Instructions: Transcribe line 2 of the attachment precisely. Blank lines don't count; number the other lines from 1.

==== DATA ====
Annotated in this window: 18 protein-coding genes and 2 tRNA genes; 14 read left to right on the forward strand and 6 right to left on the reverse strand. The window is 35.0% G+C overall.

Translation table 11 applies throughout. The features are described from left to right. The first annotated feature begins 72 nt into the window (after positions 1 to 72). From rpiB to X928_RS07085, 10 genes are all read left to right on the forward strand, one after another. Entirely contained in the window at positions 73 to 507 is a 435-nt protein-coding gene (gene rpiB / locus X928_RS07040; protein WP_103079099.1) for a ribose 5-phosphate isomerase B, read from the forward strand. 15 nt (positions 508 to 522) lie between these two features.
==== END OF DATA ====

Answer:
Translation table 11 applies throughout. The features are described from left to right. The first annotated feature begins 72 nt into the window (after positions 1 to 72). From rpiB to X928_RS07085, 10 genes are all read left to right on the forward strand, one after another. Entirely contained in the window at positions 73 to 507 is a 435-nt protein-coding gene (gene rpiB / locus X928_RS07040; protein WP_103079099.1) for a ribose 5-phosphate isomerase B, read from the forward strand. 15 nt (positions 508 to 522) lie between these two features.